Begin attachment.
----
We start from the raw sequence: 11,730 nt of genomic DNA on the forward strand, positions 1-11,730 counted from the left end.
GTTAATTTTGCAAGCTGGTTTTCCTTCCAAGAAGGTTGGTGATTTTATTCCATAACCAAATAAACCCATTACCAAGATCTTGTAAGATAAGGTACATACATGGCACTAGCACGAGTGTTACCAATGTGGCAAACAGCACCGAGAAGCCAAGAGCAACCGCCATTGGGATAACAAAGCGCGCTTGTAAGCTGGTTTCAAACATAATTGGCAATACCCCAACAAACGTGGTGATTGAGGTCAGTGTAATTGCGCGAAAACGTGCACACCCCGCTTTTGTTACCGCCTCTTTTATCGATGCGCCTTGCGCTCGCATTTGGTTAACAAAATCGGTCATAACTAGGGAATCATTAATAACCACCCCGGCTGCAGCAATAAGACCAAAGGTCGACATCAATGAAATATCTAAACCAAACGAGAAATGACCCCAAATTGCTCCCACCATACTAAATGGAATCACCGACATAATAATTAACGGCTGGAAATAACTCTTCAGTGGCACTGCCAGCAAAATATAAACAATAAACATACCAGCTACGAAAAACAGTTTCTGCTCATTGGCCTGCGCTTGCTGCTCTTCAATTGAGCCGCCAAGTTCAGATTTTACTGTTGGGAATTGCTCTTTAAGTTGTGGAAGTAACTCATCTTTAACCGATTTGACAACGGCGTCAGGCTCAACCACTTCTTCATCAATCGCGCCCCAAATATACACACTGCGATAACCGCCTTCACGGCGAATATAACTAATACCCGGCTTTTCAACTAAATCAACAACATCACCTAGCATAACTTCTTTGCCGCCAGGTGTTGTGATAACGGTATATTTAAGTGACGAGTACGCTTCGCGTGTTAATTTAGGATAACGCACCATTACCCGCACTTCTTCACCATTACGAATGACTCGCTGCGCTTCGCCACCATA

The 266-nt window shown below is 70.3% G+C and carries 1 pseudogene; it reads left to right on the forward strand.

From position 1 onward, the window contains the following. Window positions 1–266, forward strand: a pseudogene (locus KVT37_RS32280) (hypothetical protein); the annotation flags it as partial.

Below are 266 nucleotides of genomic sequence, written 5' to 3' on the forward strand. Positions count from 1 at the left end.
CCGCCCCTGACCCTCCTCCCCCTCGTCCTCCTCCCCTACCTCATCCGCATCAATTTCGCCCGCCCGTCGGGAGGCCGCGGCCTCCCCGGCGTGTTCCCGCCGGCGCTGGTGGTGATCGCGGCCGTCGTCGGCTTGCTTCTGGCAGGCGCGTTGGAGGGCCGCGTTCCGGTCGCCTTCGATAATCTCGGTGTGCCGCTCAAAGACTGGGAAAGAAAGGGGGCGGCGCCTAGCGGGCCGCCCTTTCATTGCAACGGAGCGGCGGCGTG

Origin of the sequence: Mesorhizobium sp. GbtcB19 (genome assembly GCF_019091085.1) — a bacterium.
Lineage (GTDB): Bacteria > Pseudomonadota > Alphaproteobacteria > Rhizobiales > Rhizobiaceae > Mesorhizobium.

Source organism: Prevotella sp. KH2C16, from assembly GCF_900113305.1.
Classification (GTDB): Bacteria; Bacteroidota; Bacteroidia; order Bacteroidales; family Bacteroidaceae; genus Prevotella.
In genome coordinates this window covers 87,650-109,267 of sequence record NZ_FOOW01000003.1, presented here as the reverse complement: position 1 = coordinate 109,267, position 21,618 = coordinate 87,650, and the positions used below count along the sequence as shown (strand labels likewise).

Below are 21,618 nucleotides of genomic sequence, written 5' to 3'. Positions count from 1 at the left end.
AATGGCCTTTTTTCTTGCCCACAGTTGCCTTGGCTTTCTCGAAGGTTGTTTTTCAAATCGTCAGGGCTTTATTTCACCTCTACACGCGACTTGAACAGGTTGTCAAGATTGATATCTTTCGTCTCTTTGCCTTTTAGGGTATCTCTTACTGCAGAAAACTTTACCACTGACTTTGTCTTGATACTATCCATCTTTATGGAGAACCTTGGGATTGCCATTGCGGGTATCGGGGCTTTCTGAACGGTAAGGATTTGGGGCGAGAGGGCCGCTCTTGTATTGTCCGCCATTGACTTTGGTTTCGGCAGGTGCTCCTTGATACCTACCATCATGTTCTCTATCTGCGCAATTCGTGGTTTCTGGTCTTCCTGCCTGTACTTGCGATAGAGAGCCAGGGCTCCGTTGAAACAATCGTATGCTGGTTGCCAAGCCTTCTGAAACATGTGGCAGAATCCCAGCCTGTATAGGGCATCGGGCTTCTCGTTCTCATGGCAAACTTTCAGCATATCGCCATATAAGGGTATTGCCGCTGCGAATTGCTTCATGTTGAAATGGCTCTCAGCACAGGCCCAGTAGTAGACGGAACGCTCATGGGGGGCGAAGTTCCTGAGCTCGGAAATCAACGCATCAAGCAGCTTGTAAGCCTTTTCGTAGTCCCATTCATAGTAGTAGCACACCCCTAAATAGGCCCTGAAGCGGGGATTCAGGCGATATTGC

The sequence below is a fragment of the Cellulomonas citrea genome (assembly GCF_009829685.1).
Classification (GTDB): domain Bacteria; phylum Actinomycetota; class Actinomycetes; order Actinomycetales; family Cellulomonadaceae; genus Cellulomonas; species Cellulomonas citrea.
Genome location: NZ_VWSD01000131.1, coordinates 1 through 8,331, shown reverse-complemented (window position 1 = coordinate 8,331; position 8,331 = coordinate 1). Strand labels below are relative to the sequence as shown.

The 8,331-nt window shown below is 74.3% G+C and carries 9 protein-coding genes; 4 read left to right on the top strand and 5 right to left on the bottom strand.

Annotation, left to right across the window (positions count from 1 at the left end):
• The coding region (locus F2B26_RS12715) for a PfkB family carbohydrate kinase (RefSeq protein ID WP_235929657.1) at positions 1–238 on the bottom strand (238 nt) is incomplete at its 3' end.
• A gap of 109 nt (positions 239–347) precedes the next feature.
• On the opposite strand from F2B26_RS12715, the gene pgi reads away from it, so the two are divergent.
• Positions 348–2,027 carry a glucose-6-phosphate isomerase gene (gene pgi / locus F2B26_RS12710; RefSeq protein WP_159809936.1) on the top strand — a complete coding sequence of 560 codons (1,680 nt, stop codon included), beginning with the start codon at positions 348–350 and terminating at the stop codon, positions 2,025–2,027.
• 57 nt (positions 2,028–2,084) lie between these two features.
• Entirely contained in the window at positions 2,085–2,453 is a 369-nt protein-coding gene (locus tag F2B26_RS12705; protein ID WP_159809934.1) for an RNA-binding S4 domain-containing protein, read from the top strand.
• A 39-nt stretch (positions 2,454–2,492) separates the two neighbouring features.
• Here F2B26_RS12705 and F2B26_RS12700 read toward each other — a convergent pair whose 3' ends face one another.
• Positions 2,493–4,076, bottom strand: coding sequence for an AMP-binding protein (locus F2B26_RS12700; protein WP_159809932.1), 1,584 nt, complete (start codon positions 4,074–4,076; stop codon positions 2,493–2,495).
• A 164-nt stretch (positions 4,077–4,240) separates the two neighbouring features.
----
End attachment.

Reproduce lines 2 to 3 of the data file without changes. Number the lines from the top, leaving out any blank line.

GTTAATTTTGCAAGCTGGTTTTCCTTCCAAGAAGGTTGGTGATTTTATTCCATAACCAAATAAACCCATTACCAAGATCTTGTAAGATAAGGTACATACATGGCACTAGCACGAGTGTTACCAATGTGGCAAACAGCACCGAGAAGCCAAGAGCAACCGCCATTGGGATAACAAAGCGCGCTTGTAAGCTGGTTTCAAACATAATTGGCAATACCCCAACAAACGTGGTGATTGAGGTCAGTGTAATTGCGCGAAAACGTGCACACCCCGCTTTTGTTACCGCCTCTTTTATCGATGCGCCTTGCGCTCGCATTTGGTTAACAAAATCGGTCATAACTAGGGAATCATTAATAACCACCCCGGCTGCAGCAATAAGACCAAAGGTCGACATCAATGAAATATCTAAACCAAACGAGAAATGACCCCAAATTGCTCCCACCATACTAAATGGAATCACCGACATAATAATTAACGGCTGGAAATAACTCTTCAGTGGCACTGCCAGCAAAATATAAACAATAAACATACCAGCTACGAAAAACAGTTTCTGCTCATTGGCCTGCGCTTGCTGCTCTTCAATTGAGCCGCCAAGTTCAGATTTTACTGTTGGGAATTGCTCTTTAAGTTGTGGAAGTAACTCATCTTTAACCGATTTGACAACGGCGTCAGGCTCAACCACTTCTTCATCAATCGCGCCCCAAATATACACACTGCGATAACCGCCTTCACGGCGAATATAACTAATACCCGGCTTTTCAACTAAATCAACAACATCACCTAGCATAACTTCTTTGCCGCCAGGTGTTGTGATAACGGTATATTTAAGTGACGAGTACGCTTCGCGTGTTAATTTAGGATAACGCACCATTACCCGCACTTCTTCACCATTACGAATGACTCGCTGCGCTTCGCCACCATA

The 266-nt window shown below is 70.3% G+C and carries 1 pseudogene; it reads left to right on the forward strand.